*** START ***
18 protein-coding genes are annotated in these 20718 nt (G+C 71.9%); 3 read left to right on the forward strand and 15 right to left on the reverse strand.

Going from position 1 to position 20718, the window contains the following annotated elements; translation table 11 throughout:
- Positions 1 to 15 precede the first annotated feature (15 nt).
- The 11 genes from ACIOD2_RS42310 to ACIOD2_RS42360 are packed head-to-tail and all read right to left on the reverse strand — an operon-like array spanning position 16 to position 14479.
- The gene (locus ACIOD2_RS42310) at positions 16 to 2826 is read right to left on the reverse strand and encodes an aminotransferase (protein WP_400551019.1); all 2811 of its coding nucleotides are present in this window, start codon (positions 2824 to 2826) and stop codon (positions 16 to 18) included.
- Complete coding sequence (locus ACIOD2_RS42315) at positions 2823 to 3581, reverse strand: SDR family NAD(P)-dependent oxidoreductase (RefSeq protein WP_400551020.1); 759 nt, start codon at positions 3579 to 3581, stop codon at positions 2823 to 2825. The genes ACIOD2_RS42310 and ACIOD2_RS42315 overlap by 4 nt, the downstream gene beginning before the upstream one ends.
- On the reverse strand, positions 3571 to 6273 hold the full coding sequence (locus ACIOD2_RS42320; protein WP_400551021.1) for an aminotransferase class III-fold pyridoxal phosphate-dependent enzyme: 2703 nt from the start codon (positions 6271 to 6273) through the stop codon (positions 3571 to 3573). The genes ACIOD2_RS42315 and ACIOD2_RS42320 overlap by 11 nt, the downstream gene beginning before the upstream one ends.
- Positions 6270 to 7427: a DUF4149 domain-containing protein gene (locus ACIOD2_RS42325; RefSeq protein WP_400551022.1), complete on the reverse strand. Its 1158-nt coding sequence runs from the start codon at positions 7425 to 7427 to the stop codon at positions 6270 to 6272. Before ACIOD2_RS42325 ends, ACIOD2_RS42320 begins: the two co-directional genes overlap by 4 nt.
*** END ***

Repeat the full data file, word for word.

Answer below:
18 protein-coding genes are annotated in these 20718 nt (G+C 71.9%); 3 read left to right on the forward strand and 15 right to left on the reverse strand.

Going from position 1 to position 20718, the window contains the following annotated elements; translation table 11 throughout:
- Positions 1 to 15 precede the first annotated feature (15 nt).
- The 11 genes from ACIOD2_RS42310 to ACIOD2_RS42360 are packed head-to-tail and all read right to left on the reverse strand — an operon-like array spanning position 16 to position 14479.
- The gene (locus ACIOD2_RS42310) at positions 16 to 2826 is read right to left on the reverse strand and encodes an aminotransferase (protein WP_400551019.1); all 2811 of its coding nucleotides are present in this window, start codon (positions 2824 to 2826) and stop codon (positions 16 to 18) included.
- Complete coding sequence (locus ACIOD2_RS42315) at positions 2823 to 3581, reverse strand: SDR family NAD(P)-dependent oxidoreductase (RefSeq protein WP_400551020.1); 759 nt, start codon at positions 3579 to 3581, stop codon at positions 2823 to 2825. The genes ACIOD2_RS42310 and ACIOD2_RS42315 overlap by 4 nt, the downstream gene beginning before the upstream one ends.
- On the reverse strand, positions 3571 to 6273 hold the full coding sequence (locus ACIOD2_RS42320; protein WP_400551021.1) for an aminotransferase class III-fold pyridoxal phosphate-dependent enzyme: 2703 nt from the start codon (positions 6271 to 6273) through the stop codon (positions 3571 to 3573). The genes ACIOD2_RS42315 and ACIOD2_RS42320 overlap by 11 nt, the downstream gene beginning before the upstream one ends.
- Positions 6270 to 7427: a DUF4149 domain-containing protein gene (locus ACIOD2_RS42325; RefSeq protein WP_400551022.1), complete on the reverse strand. Its 1158-nt coding sequence runs from the start codon at positions 7425 to 7427 to the stop codon at positions 6270 to 6272. Before ACIOD2_RS42325 ends, ACIOD2_RS42320 begins: the two co-directional genes overlap by 4 nt.